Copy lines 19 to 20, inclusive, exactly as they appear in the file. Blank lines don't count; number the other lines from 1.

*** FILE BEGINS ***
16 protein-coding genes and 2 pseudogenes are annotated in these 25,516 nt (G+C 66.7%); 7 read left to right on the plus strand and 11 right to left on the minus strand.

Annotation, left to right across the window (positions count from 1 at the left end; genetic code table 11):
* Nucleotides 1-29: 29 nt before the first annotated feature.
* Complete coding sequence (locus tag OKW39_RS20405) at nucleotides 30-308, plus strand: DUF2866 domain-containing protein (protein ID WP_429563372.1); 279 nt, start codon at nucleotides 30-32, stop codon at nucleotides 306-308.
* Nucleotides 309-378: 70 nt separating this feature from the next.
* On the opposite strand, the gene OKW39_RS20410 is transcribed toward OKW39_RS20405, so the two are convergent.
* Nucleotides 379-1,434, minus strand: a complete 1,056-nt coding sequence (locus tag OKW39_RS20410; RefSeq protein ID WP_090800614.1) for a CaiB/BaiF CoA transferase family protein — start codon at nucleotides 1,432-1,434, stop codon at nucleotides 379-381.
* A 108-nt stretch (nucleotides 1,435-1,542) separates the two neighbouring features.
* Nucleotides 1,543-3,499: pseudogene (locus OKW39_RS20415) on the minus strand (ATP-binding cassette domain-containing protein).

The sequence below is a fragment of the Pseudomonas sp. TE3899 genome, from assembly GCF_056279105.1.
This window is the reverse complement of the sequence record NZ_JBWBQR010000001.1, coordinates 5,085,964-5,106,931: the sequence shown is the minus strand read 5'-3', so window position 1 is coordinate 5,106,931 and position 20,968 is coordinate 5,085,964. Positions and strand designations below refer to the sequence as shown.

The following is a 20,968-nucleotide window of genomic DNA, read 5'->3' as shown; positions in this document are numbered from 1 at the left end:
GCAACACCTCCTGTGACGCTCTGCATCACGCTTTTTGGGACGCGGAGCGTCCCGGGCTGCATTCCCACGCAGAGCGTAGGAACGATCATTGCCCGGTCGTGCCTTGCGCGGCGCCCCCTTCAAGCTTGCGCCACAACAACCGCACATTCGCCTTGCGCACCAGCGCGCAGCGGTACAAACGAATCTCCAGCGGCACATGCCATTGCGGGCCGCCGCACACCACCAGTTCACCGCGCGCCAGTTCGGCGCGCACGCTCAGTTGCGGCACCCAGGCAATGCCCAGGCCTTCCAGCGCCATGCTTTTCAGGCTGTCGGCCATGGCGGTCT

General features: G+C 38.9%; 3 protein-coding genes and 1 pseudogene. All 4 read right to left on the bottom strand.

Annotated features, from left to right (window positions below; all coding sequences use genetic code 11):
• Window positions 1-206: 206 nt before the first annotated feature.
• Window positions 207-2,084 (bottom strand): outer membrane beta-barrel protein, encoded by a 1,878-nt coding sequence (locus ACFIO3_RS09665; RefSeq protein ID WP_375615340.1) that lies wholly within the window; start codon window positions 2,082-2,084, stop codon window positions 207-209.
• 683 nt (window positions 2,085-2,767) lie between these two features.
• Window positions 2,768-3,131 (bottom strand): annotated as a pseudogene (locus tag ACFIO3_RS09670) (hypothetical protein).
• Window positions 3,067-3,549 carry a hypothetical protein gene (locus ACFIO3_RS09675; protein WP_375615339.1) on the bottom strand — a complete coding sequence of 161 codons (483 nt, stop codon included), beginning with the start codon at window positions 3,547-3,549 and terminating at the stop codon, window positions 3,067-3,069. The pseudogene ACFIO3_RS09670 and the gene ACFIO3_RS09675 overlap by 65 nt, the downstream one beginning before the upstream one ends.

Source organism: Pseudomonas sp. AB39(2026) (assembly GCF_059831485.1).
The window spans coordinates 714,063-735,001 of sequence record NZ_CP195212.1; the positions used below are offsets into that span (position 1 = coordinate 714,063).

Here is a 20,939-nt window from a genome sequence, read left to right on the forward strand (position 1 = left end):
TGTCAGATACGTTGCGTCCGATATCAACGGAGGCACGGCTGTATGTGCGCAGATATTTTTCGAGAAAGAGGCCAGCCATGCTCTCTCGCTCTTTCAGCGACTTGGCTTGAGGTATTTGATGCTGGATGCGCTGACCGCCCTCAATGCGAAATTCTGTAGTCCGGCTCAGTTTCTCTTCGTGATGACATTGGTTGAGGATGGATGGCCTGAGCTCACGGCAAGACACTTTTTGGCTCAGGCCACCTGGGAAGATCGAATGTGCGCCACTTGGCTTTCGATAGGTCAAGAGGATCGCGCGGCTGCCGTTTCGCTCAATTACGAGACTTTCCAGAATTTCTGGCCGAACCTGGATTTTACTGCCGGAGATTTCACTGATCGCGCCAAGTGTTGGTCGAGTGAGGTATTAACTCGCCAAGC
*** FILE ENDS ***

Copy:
• Window positions 2,768-3,131 (bottom strand): annotated as a pseudogene (locus tag ACFIO3_RS09670) (hypothetical protein).
• Window positions 3,067-3,549 carry a hypothetical protein gene (locus ACFIO3_RS09675; protein WP_375615339.1) on the bottom strand — a complete coding sequence of 161 codons (483 nt, stop codon included), beginning with the start codon at window positions 3,547-3,549 and terminating at the stop codon, window positions 3,067-3,069. The pseudogene ACFIO3_RS09670 and the gene ACFIO3_RS09675 overlap by 65 nt, the downstream one beginning before the upstream one ends.